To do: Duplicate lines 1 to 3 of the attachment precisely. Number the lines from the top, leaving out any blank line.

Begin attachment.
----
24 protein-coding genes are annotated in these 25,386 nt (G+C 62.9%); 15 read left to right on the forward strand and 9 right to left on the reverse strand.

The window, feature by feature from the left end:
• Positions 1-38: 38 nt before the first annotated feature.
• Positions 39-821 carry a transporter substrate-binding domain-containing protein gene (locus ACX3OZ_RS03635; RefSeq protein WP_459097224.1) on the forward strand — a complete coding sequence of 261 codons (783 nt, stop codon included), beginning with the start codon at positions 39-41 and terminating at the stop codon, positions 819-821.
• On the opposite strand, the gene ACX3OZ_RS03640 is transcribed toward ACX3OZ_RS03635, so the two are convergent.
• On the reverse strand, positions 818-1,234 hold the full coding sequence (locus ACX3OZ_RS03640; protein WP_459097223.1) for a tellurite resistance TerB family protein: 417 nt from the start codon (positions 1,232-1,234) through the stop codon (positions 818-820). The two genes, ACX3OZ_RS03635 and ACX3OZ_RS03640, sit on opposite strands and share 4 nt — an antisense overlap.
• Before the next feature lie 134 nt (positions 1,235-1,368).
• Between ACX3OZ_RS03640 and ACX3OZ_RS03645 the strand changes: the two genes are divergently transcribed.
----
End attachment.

24 protein-coding genes are annotated in these 25,386 nt (G+C 62.9%); 15 read left to right on the forward strand and 9 right to left on the reverse strand.

The window, feature by feature from the left end:
• Positions 1-38: 38 nt before the first annotated feature.